J.D. Moyer

sci-fi writer, beat maker, self-experimenter

Category: Oakland (Page 1 of 2)

How To Be Less Racist


In the United States and Europe, racists are coming out of the woodwork, freely expressing views that were considered taboo only a year ago. Concerns about terrorism and economic security (some valid, some exaggerated) are amplified and directed broadly at people of color, most of whom have nothing to do with terrorism or the availability of jobs. This racism was always there, but it’s more dangerous now that it’s moving into the mainstream (including aspects of our federal government). Some of the dangers, specifically, are harassment and violence against non-whites (including police violence), voter disenfranchisement, and deportation of immigrants (some legal, some undocumented, many if not most vital to our national economy).

Other problems with open racism include social discord and a divisive sense of “us vs. them” pervading our national consciousness. More severe, dystopian outcomes of open racism might include internment camps for Muslims, reversals of civil rights protections, harassment or murder of civil rights activists (including journalists), use of lethal force against peaceful protestors, or even “ethnic cleansing” scenarios (genocide). Big problems, in other words.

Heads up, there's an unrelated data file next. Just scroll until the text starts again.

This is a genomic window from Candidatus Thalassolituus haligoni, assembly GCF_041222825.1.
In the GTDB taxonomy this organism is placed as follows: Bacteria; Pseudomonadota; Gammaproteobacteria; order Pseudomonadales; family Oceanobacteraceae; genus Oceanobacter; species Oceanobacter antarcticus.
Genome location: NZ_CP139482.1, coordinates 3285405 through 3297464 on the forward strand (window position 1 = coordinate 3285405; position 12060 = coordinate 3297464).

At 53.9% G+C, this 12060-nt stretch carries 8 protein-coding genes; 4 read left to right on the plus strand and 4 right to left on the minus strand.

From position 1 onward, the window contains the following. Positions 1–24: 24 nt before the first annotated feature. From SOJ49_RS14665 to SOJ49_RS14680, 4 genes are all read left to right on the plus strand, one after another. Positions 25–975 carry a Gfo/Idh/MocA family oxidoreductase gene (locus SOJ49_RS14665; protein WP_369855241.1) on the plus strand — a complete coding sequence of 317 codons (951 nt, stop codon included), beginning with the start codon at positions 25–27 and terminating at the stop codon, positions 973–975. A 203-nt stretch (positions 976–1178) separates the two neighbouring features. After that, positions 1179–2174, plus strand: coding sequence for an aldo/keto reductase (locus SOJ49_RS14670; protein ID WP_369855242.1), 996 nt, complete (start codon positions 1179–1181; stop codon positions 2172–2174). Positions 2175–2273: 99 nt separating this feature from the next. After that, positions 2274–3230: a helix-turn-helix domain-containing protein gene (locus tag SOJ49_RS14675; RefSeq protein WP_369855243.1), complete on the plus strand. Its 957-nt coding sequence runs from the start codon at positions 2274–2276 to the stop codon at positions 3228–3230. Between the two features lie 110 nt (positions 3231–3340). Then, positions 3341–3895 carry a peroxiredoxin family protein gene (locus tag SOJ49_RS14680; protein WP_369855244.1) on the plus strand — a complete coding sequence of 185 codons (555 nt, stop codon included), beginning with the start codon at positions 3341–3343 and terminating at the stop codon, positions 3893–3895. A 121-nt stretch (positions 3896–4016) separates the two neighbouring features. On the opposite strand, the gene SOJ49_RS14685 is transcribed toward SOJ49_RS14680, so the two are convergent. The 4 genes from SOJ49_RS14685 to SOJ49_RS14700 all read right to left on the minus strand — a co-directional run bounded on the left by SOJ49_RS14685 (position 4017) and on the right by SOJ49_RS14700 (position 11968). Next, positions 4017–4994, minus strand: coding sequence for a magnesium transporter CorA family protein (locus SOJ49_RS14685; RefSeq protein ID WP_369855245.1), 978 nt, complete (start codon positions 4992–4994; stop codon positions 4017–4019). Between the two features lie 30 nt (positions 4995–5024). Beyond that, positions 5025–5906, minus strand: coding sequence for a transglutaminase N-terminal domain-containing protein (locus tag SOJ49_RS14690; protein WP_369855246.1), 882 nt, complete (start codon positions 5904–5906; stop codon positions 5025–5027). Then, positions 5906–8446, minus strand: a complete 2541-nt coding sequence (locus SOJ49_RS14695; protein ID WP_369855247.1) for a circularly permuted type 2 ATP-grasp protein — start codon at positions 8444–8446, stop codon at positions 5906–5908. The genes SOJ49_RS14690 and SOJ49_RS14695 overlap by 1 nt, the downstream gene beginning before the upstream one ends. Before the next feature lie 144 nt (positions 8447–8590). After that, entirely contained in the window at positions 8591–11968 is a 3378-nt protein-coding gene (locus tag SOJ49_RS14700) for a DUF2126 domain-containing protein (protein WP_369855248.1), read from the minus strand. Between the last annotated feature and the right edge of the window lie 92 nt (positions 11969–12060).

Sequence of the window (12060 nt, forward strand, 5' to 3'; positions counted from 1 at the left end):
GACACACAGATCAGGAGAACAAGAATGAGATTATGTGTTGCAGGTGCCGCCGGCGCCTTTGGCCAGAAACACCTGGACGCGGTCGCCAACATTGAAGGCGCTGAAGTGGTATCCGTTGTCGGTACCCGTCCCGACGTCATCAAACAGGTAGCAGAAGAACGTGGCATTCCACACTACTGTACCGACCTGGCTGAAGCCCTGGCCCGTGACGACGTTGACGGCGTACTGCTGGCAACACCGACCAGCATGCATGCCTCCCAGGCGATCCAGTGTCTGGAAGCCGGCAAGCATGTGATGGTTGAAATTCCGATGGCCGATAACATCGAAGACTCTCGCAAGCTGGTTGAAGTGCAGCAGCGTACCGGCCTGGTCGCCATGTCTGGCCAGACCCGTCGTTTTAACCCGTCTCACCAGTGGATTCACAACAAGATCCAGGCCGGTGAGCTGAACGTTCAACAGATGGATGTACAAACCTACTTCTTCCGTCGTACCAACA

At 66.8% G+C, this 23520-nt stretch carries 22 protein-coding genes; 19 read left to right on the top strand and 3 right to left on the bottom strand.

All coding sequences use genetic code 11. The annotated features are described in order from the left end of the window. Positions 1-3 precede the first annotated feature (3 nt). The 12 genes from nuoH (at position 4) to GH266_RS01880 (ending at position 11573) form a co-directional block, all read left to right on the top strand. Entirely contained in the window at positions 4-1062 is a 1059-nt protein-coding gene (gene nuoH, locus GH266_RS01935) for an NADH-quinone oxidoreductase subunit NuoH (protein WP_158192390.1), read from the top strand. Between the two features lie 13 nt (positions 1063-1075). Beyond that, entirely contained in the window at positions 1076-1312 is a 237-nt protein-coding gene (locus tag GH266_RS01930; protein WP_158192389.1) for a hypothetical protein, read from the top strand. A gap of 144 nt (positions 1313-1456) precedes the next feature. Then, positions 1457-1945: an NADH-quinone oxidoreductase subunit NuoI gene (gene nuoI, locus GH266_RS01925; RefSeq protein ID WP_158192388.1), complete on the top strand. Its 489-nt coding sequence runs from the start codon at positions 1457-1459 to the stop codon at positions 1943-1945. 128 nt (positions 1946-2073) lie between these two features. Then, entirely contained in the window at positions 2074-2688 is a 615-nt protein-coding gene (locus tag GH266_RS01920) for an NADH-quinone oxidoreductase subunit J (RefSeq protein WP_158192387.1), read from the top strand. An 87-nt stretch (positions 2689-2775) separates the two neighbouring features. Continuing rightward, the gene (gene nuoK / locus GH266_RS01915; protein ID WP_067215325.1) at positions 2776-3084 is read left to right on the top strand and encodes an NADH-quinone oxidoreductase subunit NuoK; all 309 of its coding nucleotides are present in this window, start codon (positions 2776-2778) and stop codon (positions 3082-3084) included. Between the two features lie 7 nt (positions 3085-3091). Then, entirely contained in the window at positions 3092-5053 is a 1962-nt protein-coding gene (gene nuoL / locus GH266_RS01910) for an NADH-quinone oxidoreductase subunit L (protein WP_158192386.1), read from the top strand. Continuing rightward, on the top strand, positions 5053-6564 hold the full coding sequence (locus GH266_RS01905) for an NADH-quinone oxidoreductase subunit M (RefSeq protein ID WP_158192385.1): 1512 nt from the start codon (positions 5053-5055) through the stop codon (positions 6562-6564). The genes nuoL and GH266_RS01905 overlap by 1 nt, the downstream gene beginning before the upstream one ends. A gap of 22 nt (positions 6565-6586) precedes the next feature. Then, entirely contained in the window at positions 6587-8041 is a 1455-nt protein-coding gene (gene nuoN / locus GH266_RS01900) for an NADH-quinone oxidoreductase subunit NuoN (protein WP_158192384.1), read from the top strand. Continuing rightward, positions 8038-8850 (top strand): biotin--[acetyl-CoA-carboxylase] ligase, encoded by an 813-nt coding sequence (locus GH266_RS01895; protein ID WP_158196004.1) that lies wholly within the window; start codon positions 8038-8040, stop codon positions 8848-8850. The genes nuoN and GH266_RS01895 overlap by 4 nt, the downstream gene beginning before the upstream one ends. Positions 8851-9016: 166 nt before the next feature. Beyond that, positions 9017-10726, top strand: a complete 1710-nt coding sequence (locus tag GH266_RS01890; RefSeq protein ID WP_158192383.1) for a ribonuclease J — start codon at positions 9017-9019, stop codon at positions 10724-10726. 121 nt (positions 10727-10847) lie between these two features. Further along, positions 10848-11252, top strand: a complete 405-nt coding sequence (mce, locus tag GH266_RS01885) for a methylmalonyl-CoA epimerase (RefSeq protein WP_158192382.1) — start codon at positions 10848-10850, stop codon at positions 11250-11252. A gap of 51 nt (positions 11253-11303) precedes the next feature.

I guess one potential benefit of racist attitudes being openly expressed is that it opens the door to conversation, debate, and the potential for attitudes to shift. That’s the purpose of this post: to influence those who might feel racist but are open to non-racist perspectives.

I’ve been reading some Alt-Right blogs and trying to better understand where this racism comes from (I won’t say which ones, because attention and web traffic fuels these hate blogs). From what I’ve read so far, the Alt-Right openly-racist/white-supremacist perspective looks something like this:

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How I’m Voting

An AC Transit bus that helped deliver seniors to the polls in the 1990's,

An AC Transit bus that helped deliver seniors to the polls in the 1990’s,

This year I’ve decided to share how I’m voting, as an experiment. Sometimes I just ask my wife how she’s voting, and copy her (since we agree on most political issues, and she always does the research), but this year I actually did the research myself. I’ve tried to make notes that get to the crux of the issue, at least from my own perspective. My bias is generally liberal, leaning libertarian on personal freedoms, leaning social democrat on economic policy. I’m more of a pragmatist than an idealist, and for political decision making I favor an empirical approach (what has worked before in similar situations/environments).

I don’t expect anyone to agree with all of my choices, but maybe some readers will find the information to be helpful in making their own choices (somewhere out there is my perfect “mirror-image” voter: one who makes the opposite choice in every category). I hope you find my notes to be useful, even if you end up voting a different way. Let me know in the comments.